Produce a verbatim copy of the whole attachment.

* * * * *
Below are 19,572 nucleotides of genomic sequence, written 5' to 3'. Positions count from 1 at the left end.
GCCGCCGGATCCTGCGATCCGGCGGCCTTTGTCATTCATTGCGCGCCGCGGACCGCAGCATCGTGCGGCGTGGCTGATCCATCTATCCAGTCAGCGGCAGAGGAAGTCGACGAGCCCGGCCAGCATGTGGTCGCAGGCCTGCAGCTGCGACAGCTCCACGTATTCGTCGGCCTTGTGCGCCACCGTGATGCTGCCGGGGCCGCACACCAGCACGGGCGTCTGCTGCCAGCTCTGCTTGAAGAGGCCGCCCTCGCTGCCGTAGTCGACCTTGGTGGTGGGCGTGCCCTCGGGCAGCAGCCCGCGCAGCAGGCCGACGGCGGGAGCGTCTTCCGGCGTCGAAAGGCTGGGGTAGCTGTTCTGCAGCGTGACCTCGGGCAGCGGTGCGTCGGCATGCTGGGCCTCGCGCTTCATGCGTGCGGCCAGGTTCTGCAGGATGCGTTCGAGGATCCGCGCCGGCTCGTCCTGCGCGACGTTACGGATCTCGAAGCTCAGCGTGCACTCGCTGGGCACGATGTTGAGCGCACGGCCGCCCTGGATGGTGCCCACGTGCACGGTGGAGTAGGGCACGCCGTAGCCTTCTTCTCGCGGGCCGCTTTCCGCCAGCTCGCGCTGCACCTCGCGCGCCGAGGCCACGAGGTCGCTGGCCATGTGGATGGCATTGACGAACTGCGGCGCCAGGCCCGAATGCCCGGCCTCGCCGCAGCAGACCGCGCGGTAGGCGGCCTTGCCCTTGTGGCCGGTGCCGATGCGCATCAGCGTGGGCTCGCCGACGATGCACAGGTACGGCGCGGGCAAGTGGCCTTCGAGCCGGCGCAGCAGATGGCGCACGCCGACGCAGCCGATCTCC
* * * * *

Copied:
Below are 19,572 nucleotides of genomic sequence, written 5' to 3'. Positions count from 1 at the left end.
GCCGCCGGATCCTGCGATCCGGCGGCCTTTGTCATTCATTGCGCGCCGCGGACCGCAGCATCGTGCGGCGTGGCTGATCCATCTATCCAGTCAGCGGCAGAGGAAGTCGACGAGCCCGGCCAGCATGTGGTCGCAGGCCTGCAGCTGCGACAGCTCCACGTATTCGTCGGCCTTGTGCGCCACCGTGATGCTGCCGGGGCCGCACACCAGCACGGGCGTCTGCTGCCAGCTCTGCTTGAAGAGGCCGCCCTCGCTGCCGTAGTCGACCTTGGTGGTGGGCGTGCCCTCGGGCAGCAGCCCGCGCAGCAGGCCGACGGCGGGAGCGTCTTCCGGCGTCGAAAGGCTGGGGTAGCTGTTCTGCAGCGTGACCTCGGGCAGCGGTGCGTCGGCATGCTGGGCCTCGCGCTTCATGCGTGCGGCCAGGTTCTGCAGGATGCGTTCGAGGATCCGCGCCGGCTCGTCCTGCGCGACGTTACGGATCTCGAAGCTCAGCGTGCACTCGCTGGGCACGATGTTGAGCGCACGGCCGCCCTGGATGGTGCCCACGTGCACGGTGGAGTAGGGCACGCCGTAGCCTTCTTCTCGCGGGCCGCTTTCCGCCAGCTCGCGCTGCACCTCGCGCGCCGAGGCCACGAGGTCGCTGGCCATGTGGATGGCATTGACGAACTGCGGCGCCAGGCCCGAATGCCCGGCCTCGCCGCAGCAGACCGCGCGGTAGGCGGCCTTGCCCTTGTGGCCGGTGCCGATGCGCATCAGCGTGGGCTCGCCGACGATGCACAGGTACGGCGCGGGCAAGTGGCCTTCGAGCCGGCGCAGCAGATGGCGCACGCCGACGCAGCCGATCTCC